“Having clear, common milestones gives businesses much more confidence as well as reducing their investment risks,” Topping explains.
Fortunately, moves are already afoot in key sectors. Notable examples include the shipping industry’s Getting to Zero Coalition and aviation’s Clean Skies initiative on sustainable fuels.
Both instances build on a 2018 consultation report by the non-profit Energy Transitions Commission, which laid out a series of viable pathways for carbon-intensive industries to go net zero.
Topping’s enthusiasm for collective action is also motivated by a recognition that a few lone leaders won’t create the breakthroughs required to realise the scale of change required.
“Once you reach a certain momentum, that’s when tipping points happen and we start seeing macro changes in the economy taking place,” he says.
To nudge industries forward, Topping’s own team at the UN has mapped out a series of breakthrough moments across a range of sectors. Target companies range from banks and bus operators to clothing brands and construction firms.
Last but not least is Topping’s call to pro-climate advocacy. For all capitalism’s talk of free markets, the global economy depends as much on public policies as private enterprise.
Corporations and their lobbyists have long sought to stymie progressive climate policies, he says. If business is serious about tackling climate change, that urgently needs to change.
The chief culprits, in his view, are trade associations: “It’s almost as if it is built into their DNA to slow down the rate of change and argue that climate legislation is damaging to industry.”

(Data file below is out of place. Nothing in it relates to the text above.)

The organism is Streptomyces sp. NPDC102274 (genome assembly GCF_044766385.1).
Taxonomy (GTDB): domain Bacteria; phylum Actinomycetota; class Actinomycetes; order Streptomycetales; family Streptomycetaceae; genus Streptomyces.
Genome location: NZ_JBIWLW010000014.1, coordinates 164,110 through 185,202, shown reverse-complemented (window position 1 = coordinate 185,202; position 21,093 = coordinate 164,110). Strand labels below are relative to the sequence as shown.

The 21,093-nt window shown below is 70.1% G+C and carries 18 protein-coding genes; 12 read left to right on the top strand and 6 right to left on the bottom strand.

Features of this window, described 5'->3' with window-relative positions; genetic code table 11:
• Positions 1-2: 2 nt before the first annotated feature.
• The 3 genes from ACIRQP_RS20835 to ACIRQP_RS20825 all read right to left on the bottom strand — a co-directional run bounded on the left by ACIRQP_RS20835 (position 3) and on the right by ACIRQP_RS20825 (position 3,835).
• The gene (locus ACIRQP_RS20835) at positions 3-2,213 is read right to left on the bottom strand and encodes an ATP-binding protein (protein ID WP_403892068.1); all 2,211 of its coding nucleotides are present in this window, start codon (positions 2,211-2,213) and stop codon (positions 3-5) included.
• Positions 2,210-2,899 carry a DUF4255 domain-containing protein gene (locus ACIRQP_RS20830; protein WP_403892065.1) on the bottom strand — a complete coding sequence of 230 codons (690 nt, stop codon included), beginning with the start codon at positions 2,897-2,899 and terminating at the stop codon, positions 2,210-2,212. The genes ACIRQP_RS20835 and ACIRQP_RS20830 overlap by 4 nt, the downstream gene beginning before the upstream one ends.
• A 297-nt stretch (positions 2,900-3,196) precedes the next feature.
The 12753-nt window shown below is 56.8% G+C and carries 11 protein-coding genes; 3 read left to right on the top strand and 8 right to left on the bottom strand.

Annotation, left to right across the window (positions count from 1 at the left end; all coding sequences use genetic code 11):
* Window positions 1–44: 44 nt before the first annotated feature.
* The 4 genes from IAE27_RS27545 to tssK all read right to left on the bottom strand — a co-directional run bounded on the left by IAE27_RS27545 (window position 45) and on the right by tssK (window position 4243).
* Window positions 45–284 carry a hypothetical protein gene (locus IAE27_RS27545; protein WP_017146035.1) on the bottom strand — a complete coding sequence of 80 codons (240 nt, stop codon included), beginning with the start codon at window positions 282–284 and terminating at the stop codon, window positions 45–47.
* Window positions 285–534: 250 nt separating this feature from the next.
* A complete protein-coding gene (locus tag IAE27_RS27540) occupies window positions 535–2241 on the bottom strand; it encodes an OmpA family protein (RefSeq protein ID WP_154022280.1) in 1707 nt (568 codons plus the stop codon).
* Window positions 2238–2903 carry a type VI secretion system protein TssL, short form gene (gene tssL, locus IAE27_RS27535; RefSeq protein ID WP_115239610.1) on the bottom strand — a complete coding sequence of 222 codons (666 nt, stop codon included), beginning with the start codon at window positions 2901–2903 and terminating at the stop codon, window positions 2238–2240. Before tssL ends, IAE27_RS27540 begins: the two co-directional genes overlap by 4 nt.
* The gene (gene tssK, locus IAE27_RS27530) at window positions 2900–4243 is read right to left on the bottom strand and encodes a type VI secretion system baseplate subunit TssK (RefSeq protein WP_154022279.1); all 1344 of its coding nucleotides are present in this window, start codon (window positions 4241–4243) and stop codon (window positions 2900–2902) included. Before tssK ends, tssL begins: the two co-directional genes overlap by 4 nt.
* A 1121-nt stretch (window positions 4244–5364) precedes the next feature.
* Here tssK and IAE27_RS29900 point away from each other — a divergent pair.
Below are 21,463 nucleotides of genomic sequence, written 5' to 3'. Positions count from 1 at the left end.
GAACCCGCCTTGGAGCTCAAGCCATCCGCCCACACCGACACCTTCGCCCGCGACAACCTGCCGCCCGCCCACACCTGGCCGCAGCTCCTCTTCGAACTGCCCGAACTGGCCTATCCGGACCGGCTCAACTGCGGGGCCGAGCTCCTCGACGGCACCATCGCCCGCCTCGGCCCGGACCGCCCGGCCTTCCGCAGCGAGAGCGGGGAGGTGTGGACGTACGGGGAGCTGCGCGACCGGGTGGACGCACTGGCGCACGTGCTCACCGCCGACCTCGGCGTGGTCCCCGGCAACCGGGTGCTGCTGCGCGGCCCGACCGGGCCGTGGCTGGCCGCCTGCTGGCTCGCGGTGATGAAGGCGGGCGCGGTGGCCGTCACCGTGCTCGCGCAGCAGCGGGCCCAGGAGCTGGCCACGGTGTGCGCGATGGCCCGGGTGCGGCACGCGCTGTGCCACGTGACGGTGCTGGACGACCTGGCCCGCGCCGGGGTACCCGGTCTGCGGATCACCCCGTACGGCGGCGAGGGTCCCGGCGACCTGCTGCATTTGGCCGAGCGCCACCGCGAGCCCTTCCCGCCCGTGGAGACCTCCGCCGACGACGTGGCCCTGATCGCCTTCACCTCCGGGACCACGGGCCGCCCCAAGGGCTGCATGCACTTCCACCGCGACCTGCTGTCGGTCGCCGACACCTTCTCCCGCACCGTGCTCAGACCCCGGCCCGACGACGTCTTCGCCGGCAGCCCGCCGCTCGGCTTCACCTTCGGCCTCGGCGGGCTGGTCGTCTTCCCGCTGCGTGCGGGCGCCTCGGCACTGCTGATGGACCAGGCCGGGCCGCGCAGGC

A turnaround is possible, however. He takes hope from French oil giant Total’s recent withdrawal from the American Petroleum Institute. The move follows last year’s decision by BP to renounce its membership of the American Fuel and Petrochemical Manufacturers trade association.
Such moves not only send strong signals to the market, Topping argues. They also strengthen the hand of pro-climate legislators, resulting in what he calls a positive “ambition loop”.
As he puts it: “Policymakers can raise the bar, but they can only lead so far; they need businesses to dance along with them.”
Topping’s campaign to promote climate action is set to keep him plenty busy in the run-up to COP26, the UN Glasgow climate summit. Assuming business heeds his call, he won’t be the only one run off his feet. The race to climate equilibrium is well and truly on, and crunch time is already fast approaching.